How Courts Keep Control

An appeal by a suspected terrorist challenging a 16-hour curfew ended yesterday afternoon, a day earlier than intended. The man, known as AP, argued that his control order amounted to deprivation of liberty – rather than just restriction of movement – when taken together with a requirement that he should live in a town some 150 miles from his family home in London.

I was not in court during the afternoon so I cannot tell you whether the shorter-than-expected hearing means that AP is likely to win or likely to lose. But perhaps it is academic, since I understand he is to be deported anyway.

However, I was in court for half-an-hour during the morning, a fact that I mention because it had curious consequences.

After I had left, one of the judges referred to the town where AP was living in internal exile. As I understand it, his lawyers then applied successfully for an order preventing reporters from publishing this information.

I had not heard any of this. But Lord Phillips, president of the court, noticed that I had been in earlier. As I understand it, he mentioned this fact in court.

During lunch, when I was not taking calls, I received a series of increasingly urgent messages via various intermediaries to call AP’s solicitor. When I rang him back, he told me I was not allowed to report the fact that AP was living in [location deleted].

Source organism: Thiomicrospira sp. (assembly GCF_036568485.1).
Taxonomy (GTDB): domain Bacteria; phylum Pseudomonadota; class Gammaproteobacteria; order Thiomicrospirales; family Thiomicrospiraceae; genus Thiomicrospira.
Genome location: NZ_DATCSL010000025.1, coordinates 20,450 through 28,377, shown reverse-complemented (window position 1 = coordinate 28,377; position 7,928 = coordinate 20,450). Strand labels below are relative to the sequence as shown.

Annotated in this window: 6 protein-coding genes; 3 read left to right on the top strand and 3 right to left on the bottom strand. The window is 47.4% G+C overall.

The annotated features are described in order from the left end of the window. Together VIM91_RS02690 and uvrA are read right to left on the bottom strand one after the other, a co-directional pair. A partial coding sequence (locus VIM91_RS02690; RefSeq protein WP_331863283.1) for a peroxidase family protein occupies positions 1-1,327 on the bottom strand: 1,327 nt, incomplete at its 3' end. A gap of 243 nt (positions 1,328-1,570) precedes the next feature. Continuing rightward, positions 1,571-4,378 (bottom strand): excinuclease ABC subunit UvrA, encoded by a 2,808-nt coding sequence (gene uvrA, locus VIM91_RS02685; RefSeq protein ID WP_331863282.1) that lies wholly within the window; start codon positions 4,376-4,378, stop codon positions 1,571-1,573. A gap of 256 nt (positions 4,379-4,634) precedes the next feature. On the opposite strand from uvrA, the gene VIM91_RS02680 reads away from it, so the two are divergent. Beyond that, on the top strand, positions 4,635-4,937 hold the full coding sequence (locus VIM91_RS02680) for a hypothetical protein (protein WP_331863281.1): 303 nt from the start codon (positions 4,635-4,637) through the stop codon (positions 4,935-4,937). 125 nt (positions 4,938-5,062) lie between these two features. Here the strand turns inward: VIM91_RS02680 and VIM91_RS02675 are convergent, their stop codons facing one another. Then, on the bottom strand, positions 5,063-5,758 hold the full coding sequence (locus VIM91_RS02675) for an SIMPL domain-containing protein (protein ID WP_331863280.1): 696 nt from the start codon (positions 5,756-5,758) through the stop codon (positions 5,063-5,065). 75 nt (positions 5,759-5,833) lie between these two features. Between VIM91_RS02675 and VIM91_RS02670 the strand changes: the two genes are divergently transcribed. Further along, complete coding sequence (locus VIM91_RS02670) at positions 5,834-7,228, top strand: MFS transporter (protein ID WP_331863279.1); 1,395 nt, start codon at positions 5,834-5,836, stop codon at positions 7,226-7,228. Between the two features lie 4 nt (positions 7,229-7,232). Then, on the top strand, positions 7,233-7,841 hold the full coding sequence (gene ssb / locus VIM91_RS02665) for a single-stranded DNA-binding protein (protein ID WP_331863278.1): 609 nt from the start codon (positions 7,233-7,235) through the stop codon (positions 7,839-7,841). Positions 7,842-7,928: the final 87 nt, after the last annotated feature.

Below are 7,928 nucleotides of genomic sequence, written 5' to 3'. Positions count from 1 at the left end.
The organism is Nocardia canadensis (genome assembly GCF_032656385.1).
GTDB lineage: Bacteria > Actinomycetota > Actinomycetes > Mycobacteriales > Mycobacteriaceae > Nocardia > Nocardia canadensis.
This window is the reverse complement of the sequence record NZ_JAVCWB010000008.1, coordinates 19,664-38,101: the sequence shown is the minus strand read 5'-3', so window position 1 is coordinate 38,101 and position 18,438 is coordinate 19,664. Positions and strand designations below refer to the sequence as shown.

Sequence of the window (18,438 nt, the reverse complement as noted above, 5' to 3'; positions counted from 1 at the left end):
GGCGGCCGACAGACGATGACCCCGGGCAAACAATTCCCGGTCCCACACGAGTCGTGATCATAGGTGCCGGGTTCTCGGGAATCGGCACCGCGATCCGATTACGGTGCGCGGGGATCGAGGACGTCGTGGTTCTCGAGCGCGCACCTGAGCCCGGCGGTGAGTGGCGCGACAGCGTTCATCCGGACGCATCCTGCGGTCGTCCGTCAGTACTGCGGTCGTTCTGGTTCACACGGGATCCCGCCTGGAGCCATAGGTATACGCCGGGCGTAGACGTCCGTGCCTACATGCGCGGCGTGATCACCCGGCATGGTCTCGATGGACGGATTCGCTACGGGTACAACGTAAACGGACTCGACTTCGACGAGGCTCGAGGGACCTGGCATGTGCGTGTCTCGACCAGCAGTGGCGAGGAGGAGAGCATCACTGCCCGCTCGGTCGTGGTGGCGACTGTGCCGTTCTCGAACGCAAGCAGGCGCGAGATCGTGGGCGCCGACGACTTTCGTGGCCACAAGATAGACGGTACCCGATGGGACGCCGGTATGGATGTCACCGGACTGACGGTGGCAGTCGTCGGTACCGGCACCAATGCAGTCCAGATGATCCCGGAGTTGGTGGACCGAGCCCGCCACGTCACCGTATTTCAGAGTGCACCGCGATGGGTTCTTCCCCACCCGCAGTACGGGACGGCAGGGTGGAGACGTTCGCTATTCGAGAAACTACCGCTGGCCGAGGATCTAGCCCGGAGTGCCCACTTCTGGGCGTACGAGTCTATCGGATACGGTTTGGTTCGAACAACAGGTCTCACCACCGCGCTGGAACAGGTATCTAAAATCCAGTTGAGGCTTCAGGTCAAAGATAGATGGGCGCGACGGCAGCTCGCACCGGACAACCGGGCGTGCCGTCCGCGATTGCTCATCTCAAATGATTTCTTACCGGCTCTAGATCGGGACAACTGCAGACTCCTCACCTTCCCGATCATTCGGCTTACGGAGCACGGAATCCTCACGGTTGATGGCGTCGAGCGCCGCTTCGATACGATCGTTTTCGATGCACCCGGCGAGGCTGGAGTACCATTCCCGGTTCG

I pointed out that until he named the location I had not known where it was.

There is a broader point here. It would have been perfectly possible for a broadcaster to have been transmitting the proceedings live. The Supreme Court, unlike various international criminal courts, does not have a delay incorporated into the audio and video feed it provides to radio and television companies. What would have happened if the name of the town had been broadcast? It would have been too late to ban further publication.

And there is an even broader point. Why should we not know AP’s name and the place where he was held if he is to be deported anyway? When someone is flown out of Britain in these circumstances, the receiving state is always told who he is.

I hope the Supreme Court will rule in due course that we can report this information – not least because I am finding it increasingly difficult to forget that AP is living in… [location still deleted].

Underrated: Abroad

The ravenous longing for the infinite possibilities of “otherwhere”

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